Slick – Elements of the Game (CD)

Slick comes out strong, there is no doubt about it. The authoritative “Creased Up” comes through as a fairly Spartan track, with the backing beat that Slick is flowing over not really doing much besides playing at the faintest of registers. What is a definite plus about Slick’s style is that individuals can decipher exactly what ey is saying easily; this is not because of a lack of lingo but Slick has a wonderfully enunciated style that makes the messages connect much better than in other cases.

The inclusion of a second set of vocals during “If I Die Tonight” really gives the track a split chronology; the style of Slick during the track really screams Tupac more than anything, while the second set of vocals ties the track to a few years after that style of gangster rap. Thus, the track is gangster, but also has the dance/pop mentality of Puff Daddy and other artists of eir ilk. What has to be the strongest feature of “Elements of the Game” is the amount of collaborations that are done on the disc. More so than just the numbers of collaborations has to be the quality of these collaborations; individuals go in the studio not just to put a few words on a track but contribute meaningful segments to the track. The disc does have a few bald spots, first becoming prominent during “Put Ya Tops Down”; the track has a nice hook but there is not enough in the way of innovation and modification to it to really merit four minutes of music. “We Po’” has the opposite problem from “Put Ya top Down’; in this track, there is more than enough differentiation in Slick’s flow but nothing resembling a hook to keep individuals listening.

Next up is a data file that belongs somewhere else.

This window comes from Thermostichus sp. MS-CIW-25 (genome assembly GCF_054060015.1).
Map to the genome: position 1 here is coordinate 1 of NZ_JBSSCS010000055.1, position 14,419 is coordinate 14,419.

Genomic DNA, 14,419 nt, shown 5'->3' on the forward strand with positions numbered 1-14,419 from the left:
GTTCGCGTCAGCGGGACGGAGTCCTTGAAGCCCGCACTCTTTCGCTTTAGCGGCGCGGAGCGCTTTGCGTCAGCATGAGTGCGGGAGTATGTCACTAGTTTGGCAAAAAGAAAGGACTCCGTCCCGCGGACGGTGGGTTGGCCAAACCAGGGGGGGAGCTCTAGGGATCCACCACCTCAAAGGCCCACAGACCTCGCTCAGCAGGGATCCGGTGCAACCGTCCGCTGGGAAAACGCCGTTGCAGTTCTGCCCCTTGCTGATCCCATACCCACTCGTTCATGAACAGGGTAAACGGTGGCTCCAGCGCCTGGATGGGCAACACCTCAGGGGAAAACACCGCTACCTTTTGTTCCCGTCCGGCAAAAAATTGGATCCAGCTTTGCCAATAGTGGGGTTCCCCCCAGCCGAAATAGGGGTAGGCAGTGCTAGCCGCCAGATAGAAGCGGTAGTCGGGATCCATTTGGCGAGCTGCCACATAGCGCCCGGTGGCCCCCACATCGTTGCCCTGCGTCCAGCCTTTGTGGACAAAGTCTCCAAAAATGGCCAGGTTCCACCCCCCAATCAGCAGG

When there are a host of different individuals throwing down during a track, the overall quality of the disc seems to increase. There might be some tension present that forces everyone present to be on their toes to come up with the best lines they can, but the tracks that have collaborators are miles beyond those that are primarily (or only) Slick-based. At seventy minutes, there is more than enough material for individuals to get into; there is also a lack of skits, which is a plus. The material here is hit or miss (more hit than miss), and the dizzying heights found on the CD are only matched by the tracks that do not really excite. For added fun, check out the Twista-like speed of the flow on “Throw Them Thangz Up”.

Top Tracks: Throw Them Thangz Up, If I Die Tonight

Rating: 5.2/10

Slick – Elements of the Game / 2005 First Cut / 19 Tracks / / Reviewed 16 December 2005


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Author: James McQuiston

Ph.D. in Political Science, Kent State University. I have been the editor at NeuFutur / since I was 15. Looking for new staff members all the time; email me if you are interested. Thanks!

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